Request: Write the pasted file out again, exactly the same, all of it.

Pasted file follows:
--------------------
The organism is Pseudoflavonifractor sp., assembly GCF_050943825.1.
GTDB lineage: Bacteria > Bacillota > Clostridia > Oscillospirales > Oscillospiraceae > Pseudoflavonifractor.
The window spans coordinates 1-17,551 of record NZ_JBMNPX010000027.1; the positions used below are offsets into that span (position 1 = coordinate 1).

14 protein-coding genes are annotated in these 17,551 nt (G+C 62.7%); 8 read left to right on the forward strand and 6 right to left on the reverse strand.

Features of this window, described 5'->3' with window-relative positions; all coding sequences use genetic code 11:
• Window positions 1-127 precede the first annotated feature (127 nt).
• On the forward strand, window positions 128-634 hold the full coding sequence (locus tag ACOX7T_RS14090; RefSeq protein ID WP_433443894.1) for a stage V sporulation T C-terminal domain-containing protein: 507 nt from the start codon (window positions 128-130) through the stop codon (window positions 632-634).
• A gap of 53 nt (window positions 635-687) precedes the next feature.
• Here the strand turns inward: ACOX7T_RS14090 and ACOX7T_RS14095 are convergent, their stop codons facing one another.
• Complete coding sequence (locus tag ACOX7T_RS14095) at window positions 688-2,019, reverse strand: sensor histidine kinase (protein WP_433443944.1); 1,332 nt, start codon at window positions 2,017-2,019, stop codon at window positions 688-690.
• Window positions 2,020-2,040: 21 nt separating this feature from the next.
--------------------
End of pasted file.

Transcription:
The organism is Pseudoflavonifractor sp., assembly GCF_050943825.1.
GTDB lineage: Bacteria > Bacillota > Clostridia > Oscillospirales > Oscillospiraceae > Pseudoflavonifractor.
The window spans coordinates 1-17,551 of record NZ_JBMNPX010000027.1; the positions used below are offsets into that span (position 1 = coordinate 1).

14 protein-coding genes are annotated in these 17,551 nt (G+C 62.7%); 8 read left to right on the forward strand and 6 right to left on the reverse strand.

Features of this window, described 5'->3' with window-relative positions; all coding sequences use genetic code 11:
• Window positions 1-127 precede the first annotated feature (127 nt).
• On the forward strand, window positions 128-634 hold the full coding sequence (locus tag ACOX7T_RS14090; RefSeq protein ID WP_433443894.1) for a stage V sporulation T C-terminal domain-containing protein: 507 nt from the start codon (window positions 128-130) through the stop codon (window positions 632-634).
• A gap of 53 nt (window positions 635-687) precedes the next feature.
• Here the strand turns inward: ACOX7T_RS14090 and ACOX7T_RS14095 are convergent, their stop codons facing one another.
• Complete coding sequence (locus tag ACOX7T_RS14095) at window positions 688-2,019, reverse strand: sensor histidine kinase (protein WP_433443944.1); 1,332 nt, start codon at window positions 2,017-2,019, stop codon at window positions 688-690.
• Window positions 2,020-2,040: 21 nt separating this feature from the next.